• Right... I don't see how anyone pretending to know anything about the history of the computer virus phenomenon could fail to mention the Pakistani Brain Virus.

      What Stuxnet targets is pretty well known -- the controllers for those uranium isotope separating centrifuges. It changes the speed to physically damage them. The reporter didn't even attempt to pretend that he'd done his homework.

  • by devent (1627873) on Monday March 14, 2011 @09:55PM (#35487038) Homepage

    An article about the history of computer viruses that mentions Microsoft, Windows or IIS only 7 times? Lets start with a better list (thank you Wikipedia):

    * Michelangelo: The virus was designed to infect DOS systems
    * Melissa: It can spread on word processors Microsoft Word 97 and Word 2000 and also Microsoft Excel 97, 2000 and 2003. It can mass-mail itself from e-mail client Microsoft Outlook 97 or Outlook 98.
    * I LOVE YOU: is a computer worm that successfully attacked tens of millions of Windows computers in 2000
    * Code Red: 359,000 Microsoft's IIS web server.
    * Sasser: running [on] vulnerable versions of the Microsoft operating systems Windows XP and Windows 2000
    * Zotob: [runs on] Microsoft operating systems like Windows 2000,
    * Storm botnet: The botnet, or zombie network, comprises computers running Microsoft Windows as their operating system, with the Storm worm at one point accounting for 8% of all malware on Microsoft Windows computers.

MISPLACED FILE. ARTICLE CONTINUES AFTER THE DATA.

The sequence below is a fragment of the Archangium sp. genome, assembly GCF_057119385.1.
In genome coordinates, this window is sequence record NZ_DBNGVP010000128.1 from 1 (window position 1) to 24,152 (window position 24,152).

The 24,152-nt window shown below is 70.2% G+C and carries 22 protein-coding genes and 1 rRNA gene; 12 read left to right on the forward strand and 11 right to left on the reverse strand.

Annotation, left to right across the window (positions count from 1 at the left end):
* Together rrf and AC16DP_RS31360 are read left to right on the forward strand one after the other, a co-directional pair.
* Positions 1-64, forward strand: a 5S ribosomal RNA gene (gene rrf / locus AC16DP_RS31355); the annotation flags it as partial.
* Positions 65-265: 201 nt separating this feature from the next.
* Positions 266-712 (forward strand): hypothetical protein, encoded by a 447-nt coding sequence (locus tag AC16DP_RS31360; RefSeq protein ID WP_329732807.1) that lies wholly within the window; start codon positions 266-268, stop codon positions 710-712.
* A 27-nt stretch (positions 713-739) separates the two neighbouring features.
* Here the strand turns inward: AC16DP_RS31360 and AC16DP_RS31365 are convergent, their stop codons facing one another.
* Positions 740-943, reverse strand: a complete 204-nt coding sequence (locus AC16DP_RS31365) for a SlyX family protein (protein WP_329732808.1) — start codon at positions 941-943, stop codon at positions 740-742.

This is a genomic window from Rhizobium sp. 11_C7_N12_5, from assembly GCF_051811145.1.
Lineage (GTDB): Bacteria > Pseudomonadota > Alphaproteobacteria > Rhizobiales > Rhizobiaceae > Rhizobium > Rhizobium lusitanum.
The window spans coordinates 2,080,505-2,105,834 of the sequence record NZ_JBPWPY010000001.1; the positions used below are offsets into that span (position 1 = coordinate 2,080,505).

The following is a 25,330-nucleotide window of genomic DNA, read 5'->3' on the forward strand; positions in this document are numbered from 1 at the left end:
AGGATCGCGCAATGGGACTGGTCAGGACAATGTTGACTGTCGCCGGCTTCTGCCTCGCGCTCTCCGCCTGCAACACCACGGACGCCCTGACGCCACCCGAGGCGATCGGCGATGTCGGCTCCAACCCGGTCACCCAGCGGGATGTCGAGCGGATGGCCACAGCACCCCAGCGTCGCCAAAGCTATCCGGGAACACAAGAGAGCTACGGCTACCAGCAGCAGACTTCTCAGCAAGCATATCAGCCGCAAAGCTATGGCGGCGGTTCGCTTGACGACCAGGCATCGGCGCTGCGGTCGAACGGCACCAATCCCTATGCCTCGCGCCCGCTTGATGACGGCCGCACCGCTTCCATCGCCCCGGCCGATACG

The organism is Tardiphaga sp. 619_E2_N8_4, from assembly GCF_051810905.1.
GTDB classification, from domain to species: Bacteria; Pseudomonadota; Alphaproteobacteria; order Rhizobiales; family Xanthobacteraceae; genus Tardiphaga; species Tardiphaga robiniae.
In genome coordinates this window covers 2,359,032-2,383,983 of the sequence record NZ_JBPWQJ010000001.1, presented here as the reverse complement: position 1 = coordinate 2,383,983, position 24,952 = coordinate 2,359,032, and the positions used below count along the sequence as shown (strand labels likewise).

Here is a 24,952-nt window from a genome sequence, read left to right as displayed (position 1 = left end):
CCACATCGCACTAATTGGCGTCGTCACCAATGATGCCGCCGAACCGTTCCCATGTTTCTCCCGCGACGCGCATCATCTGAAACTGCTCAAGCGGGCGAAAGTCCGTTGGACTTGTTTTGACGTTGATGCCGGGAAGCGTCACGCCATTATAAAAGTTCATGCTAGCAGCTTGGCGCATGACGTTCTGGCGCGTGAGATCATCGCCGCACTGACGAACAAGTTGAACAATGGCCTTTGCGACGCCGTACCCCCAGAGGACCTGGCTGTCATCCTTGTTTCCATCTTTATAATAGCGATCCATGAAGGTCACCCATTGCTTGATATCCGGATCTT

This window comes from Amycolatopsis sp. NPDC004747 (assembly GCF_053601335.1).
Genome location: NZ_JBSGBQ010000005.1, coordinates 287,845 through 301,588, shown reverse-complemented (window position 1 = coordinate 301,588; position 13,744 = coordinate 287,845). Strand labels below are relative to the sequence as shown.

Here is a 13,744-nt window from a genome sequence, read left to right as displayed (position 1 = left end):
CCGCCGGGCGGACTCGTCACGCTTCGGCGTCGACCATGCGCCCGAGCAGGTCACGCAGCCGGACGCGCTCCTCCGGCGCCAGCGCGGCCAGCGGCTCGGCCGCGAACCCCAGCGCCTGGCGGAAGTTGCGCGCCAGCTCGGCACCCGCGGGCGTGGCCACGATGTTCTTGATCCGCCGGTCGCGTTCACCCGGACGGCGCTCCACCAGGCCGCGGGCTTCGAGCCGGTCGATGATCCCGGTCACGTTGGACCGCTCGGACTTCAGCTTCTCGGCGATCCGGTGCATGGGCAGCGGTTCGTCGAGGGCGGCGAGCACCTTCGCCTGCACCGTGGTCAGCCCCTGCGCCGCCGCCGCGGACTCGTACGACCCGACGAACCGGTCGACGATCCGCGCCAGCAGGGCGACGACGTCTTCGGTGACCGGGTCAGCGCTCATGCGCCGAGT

* Koobface: is designed to infect Microsoft Windows and Mac OS X, but also works on Linux (in a limited fashion)
    * Conficker: targeting the Microsoft Windows operating system, with more than seven million government, business and home computers in over 200 countries now under its control.
    * Stuxnet: is a Windows computer worm discovered in July 2010 that targets industrial software and equipment. Iran 62,867; Indonesia 13,336; India 6,552; United States 2,913;Australia 2,436;United Kingdom 1,038;Malaysia 1,013;Pakistan 993, all Windows.

    What’s next? Are you kidding me? More Windows infected machines, more spam and more attacks on governments and industry that are stupid enough to pay for this system.

  • ... Seems they just get better with age!
  • This is sad. Slasdotters are so used to not reading TFA that they sometimes miss interesting stories like this one. It's a light and amusing article. Read it!

Do you suffer painful illumination? -- Isaac Newton, "Optics"